A quick look at bicycling in Evanston


The City of Evanston was recently awarded, for the first time, a Bicycle Friendly Community (Silver) designation by the League of American Bicyclists, based on its application (see the full list of awardees, .pdf). For reference, the City of Chicago has a Silver designation. Applications must be renewed with the organization every 5 years. The application asks questions like “How many government employees (including the Bicycle Program Manager), expressed in full-time equivalents, work on bicycle issues in your community?” and “What are the primary reasons your community has invested in bicycling?” It also asks about the mileage of different types of bikeways the city has as well as the mileage of roads (to calculate a density).

I wanted to know more about bicycling in Evanston, so I looked at the American Community Survey’s “Commuting Characteristics by Sex” table to see how people go to work; I looked at the 2006-2010 5-year estimate which asks different people each year for 5 years and is a representation of the data collected in that time period, and not for a single year. The population size for this table is 36,745 workers aged 16 and older and they can work in or outside Evanston (62.4% work the boundary).


  • All: 2.6% ± 0.6. In Chicago, 1.1% ± 0.1
  • Men: 4.0% ± 0.9. In Chicago, 1.6%, ±0.1
  • Women: 1.2% ± 0.6. In Chicago, 0.6% ±0.1

The shares in Evanston are significantly greater, but so are their margins of error. This is likely because the sample size in Evanston is much smaller than Chicago (1,219,311 workers aged 16 and older).

Other modes
  • Transit: 19.5% ± 1.4
  • Drive alone: 51.9% ± 1.8
  • Carpooled: 6.5% ± 1.0
  • Walked: 11.2% ± 1.4

Chicago has a higher transit share (26.6% ± 0.3), slightly lower drive alone share (50.9% ± 0.3), higher carpool share (10.0% ± 0.2), but a much lower walking share (5.8% ± 0.2)


  • Population: 73,880
  • Bike lanes: about 6.7 miles including the new Church Street cycle track
  • Lake shore path (not including every side path): about 2.2 miles*

The Active Transportation Alliance blog notes that the award will be presented to Evanston City Council on Monday, October 22, at 7 PM.

* This data comes from my personal geodatabase, which contains information I manually digitized from the Evanston city bike map (.pdf).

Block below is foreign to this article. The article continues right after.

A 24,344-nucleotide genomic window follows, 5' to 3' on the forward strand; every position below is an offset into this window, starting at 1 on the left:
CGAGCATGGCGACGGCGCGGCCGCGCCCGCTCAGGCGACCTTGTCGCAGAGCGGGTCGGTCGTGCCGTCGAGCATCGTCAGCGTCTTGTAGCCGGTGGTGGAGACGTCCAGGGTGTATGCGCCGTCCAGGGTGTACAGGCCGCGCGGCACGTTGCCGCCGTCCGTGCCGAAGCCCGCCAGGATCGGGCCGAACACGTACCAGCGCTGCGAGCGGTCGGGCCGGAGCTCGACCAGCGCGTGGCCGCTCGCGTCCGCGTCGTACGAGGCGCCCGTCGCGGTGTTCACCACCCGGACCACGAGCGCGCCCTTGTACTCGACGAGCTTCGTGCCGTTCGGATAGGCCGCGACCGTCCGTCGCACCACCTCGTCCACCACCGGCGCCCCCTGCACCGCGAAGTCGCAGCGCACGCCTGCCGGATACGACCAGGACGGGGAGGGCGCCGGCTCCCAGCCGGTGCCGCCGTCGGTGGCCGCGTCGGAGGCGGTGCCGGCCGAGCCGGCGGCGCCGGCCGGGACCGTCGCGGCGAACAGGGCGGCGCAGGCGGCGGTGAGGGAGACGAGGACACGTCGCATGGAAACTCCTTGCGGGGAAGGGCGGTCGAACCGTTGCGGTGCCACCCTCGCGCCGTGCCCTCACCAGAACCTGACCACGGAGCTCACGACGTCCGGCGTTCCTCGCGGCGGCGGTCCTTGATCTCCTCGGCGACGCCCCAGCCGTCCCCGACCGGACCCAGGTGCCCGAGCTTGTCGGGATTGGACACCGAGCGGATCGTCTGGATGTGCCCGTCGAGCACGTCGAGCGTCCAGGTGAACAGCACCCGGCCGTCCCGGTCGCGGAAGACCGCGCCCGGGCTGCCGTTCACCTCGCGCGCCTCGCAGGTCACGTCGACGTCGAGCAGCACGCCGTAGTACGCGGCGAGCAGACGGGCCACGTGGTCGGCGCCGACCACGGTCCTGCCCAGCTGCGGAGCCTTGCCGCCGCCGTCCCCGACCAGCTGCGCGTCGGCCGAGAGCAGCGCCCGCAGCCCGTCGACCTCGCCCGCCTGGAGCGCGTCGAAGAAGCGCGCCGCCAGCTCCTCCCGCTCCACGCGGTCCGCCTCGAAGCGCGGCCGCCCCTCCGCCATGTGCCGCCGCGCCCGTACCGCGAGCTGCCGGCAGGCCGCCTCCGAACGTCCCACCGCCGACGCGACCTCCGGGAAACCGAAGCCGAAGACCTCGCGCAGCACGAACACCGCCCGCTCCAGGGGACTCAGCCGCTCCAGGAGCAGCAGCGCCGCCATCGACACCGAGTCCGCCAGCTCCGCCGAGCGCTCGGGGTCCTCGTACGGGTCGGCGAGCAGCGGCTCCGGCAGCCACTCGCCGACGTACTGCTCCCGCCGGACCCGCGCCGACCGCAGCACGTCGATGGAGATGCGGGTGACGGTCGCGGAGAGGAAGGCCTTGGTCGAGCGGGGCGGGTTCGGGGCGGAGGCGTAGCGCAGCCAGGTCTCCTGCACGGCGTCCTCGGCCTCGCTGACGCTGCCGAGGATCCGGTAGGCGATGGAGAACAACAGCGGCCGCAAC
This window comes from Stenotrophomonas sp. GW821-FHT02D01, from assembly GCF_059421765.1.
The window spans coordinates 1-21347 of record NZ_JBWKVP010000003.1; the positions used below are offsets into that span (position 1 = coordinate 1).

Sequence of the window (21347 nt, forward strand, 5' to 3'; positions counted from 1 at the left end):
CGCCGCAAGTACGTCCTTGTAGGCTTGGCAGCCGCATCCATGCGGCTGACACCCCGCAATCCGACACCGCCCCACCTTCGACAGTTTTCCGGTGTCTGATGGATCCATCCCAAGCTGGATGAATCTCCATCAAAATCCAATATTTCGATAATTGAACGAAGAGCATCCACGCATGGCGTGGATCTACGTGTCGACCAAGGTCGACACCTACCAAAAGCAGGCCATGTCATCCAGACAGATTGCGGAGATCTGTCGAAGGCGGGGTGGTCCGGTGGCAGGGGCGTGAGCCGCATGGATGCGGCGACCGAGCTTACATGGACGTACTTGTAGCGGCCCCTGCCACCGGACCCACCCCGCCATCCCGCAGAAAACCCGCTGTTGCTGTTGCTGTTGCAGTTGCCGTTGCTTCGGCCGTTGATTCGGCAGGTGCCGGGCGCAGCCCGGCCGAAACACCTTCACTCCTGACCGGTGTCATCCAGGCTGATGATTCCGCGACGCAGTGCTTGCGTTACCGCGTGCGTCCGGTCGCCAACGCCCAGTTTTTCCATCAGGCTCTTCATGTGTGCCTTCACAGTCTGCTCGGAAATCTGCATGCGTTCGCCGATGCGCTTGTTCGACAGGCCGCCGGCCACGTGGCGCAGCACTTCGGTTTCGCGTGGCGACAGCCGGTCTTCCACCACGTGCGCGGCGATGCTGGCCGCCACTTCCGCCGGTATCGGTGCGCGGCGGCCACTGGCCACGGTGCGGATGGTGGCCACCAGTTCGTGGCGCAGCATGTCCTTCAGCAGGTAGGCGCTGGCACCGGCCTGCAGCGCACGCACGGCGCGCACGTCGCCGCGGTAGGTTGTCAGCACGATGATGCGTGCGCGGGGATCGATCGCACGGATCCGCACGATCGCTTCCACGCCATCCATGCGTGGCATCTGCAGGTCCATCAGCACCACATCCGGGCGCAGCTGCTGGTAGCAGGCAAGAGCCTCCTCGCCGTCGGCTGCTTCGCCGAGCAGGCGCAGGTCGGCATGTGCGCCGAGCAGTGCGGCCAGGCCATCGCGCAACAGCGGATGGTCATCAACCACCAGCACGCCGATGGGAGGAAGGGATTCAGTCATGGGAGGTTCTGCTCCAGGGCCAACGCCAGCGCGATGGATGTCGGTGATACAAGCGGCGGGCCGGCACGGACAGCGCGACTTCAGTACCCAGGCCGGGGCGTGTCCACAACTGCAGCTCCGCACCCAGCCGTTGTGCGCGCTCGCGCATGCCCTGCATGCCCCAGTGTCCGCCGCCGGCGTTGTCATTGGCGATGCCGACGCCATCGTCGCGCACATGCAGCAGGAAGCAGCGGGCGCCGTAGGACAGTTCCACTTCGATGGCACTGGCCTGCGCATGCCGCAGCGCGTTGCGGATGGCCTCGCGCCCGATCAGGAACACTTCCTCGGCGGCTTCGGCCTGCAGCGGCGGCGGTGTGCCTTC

Update October 21, 2012: Chicago has a silver level designation, not gold. 

A chat with Phyllis Harmon, the grande dame of Chicago bicycling

[flickr]photo:6078852200[/flickr]Phyllis Harmon’s return to bicycling at the age of 94 – photos courtesy of Phyllis Harmon

[This piece also runs in Active Transportation Alliance’s Modeshift.]

Phyllis Harmon is the grande dame of American bicycling. She helped create and nurture a number of clubs and advocacy organizations, including the League of American Wheelmen, now called the League of American Bicyclists. During her 66 years with the league, she wore many hats, including editor of the league’s magazine. In 2005, the league identified Harmon as one of the 25 people who changed bicycling in America.

A longtime Chicagoland resident, Harmon also helped found the Evanston Bike Club and the Wheeling Wheelmen. When the Active Transportation Alliance formed in 1985 (then called the Chicagoland Bicycle Federation), Harmon and Schwinn’s Keith Kingbay, another legend in the national bike advocacy community, used their league experience to mentor the fledgling organization. They provided advice on how to structure the new organization, publish a newsletter and get the word out about bicycle laws and safety issues.

The Chicagoland Bicycle Federation inducted Harmon into the CBF Hall of Fame in 2006, and in November 2010 she became the oldest living inductee of the U.S. Bicycling Hall of Fame. Now 94, Harmon still leads a very active life. Last year I had the pleasure of chatting with her over the phone on behalf of Active Trans on the eve of the organization’s 25th anniversary.

Continue reading A chat with Phyllis Harmon, the grande dame of Chicago bicycling